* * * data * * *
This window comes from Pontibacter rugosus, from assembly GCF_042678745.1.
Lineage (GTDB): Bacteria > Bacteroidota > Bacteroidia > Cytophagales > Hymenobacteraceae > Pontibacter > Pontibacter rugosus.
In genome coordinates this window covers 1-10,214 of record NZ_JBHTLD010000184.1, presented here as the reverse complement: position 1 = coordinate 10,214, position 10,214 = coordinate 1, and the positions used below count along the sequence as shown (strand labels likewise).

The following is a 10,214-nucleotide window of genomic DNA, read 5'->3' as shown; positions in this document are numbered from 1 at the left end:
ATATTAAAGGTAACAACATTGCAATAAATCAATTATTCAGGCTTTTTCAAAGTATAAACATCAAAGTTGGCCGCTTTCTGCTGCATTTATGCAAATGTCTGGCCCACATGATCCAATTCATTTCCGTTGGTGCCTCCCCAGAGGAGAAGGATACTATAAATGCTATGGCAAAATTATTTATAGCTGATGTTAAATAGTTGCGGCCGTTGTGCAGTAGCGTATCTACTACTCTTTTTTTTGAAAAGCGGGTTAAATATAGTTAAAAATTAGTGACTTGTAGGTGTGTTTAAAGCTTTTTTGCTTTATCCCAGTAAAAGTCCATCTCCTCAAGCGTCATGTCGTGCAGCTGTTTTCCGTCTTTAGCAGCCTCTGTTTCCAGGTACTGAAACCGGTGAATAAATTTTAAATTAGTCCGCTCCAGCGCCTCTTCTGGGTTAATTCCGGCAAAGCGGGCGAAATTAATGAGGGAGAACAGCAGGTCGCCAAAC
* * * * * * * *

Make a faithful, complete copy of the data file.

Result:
This window comes from Pontibacter rugosus, from assembly GCF_042678745.1.
Lineage (GTDB): Bacteria > Bacteroidota > Bacteroidia > Cytophagales > Hymenobacteraceae > Pontibacter > Pontibacter rugosus.
In genome coordinates this window covers 1-10,214 of record NZ_JBHTLD010000184.1, presented here as the reverse complement: position 1 = coordinate 10,214, position 10,214 = coordinate 1, and the positions used below count along the sequence as shown (strand labels likewise).

The following is a 10,214-nucleotide window of genomic DNA, read 5'->3' as shown; positions in this document are numbered from 1 at the left end:
ATATTAAAGGTAACAACATTGCAATAAATCAATTATTCAGGCTTTTTCAAAGTATAAACATCAAAGTTGGCCGCTTTCTGCTGCATTTATGCAAATGTCTGGCCCACATGATCCAATTCATTTCCGTTGGTGCCTCCCCAGAGGAGAAGGATACTATAAATGCTATGGCAAAATTATTTATAGCTGATGTTAAATAGTTGCGGCCGTTGTGCAGTAGCGTATCTACTACTCTTTTTTTTGAAAAGCGGGTTAAATATAGTTAAAAATTAGTGACTTGTAGGTGTGTTTAAAGCTTTTTTGCTTTATCCCAGTAAAAGTCCATCTCCTCAAGCGTCATGTCGTGCAGCTGTTTTCCGTCTTTAGCAGCCTCTGTTTCCAGGTACTGAAACCGGTGAATAAATTTTAAATTAGTCCGCTCCAGCGCCTCTTCTGGGTTAATTCCGGCAAAGCGGGCGAAATTAATGAGGGAGAACAGCAGGTCGCCAAAC